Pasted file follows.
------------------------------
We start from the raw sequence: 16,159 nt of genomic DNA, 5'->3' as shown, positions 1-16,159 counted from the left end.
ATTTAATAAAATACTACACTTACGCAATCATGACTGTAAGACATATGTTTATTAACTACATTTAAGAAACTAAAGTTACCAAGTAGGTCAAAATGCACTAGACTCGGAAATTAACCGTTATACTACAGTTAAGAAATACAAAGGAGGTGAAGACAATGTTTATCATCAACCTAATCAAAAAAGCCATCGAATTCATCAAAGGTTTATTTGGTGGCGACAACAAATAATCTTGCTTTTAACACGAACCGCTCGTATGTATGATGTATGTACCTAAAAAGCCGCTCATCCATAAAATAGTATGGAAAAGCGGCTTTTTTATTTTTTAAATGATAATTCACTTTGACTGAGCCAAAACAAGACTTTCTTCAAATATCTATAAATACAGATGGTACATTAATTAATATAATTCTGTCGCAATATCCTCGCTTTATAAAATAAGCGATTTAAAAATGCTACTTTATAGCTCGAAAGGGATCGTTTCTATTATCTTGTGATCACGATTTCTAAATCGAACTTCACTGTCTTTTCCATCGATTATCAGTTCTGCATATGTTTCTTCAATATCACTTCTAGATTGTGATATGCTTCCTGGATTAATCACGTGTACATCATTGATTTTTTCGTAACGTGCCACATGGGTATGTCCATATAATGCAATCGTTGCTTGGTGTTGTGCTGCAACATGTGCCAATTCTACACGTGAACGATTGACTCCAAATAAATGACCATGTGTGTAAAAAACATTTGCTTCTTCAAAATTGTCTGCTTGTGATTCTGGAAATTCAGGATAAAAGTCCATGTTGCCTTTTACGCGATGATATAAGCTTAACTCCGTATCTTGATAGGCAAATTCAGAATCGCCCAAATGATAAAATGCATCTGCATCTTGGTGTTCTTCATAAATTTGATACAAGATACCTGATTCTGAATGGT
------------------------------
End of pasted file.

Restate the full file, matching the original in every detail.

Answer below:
We start from the raw sequence: 16,159 nt of genomic DNA, 5'->3' as shown, positions 1-16,159 counted from the left end.
ATTTAATAAAATACTACACTTACGCAATCATGACTGTAAGACATATGTTTATTAACTACATTTAAGAAACTAAAGTTACCAAGTAGGTCAAAATGCACTAGACTCGGAAATTAACCGTTATACTACAGTTAAGAAATACAAAGGAGGTGAAGACAATGTTTATCATCAACCTAATCAAAAAAGCCATCGAATTCATCAAAGGTTTATTTGGTGGCGACAACAAATAATCTTGCTTTTAACACGAACCGCTCGTATGTATGATGTATGTACCTAAAAAGCCGCTCATCCATAAAATAGTATGGAAAAGCGGCTTTTTTATTTTTTAAATGATAATTCACTTTGACTGAGCCAAAACAAGACTTTCTTCAAATATCTATAAATACAGATGGTACATTAATTAATATAATTCTGTCGCAATATCCTCGCTTTATAAAATAAGCGATTTAAAAATGCTACTTTATAGCTCGAAAGGGATCGTTTCTATTATCTTGTGATCACGATTTCTAAATCGAACTTCACTGTCTTTTCCATCGATTATCAGTTCTGCATATGTTTCTTCAATATCACTTCTAGATTGTGATATGCTTCCTGGATTAATCACGTGTACATCATTGATTTTTTCGTAACGTGCCACATGGGTATGTCCATATAATGCAATCGTTGCTTGGTGTTGTGCTGCAACATGTGCCAATTCTACACGTGAACGATTGACTCCAAATAAATGACCATGTGTGTAAAAAACATTTGCTTCTTCAAAATTGTCTGCTTGTGATTCTGGAAATTCAGGATAAAAGTCCATGTTGCCTTTTACGCGATGATATAAGCTTAACTCCGTATCTTGATAGGCAAATTCAGAATCGCCCAAATGATAAAATGCATCTGCATCTTGGTGTTCTTCATAAATTTGATACAAGATACCTGATTCTGAATGGT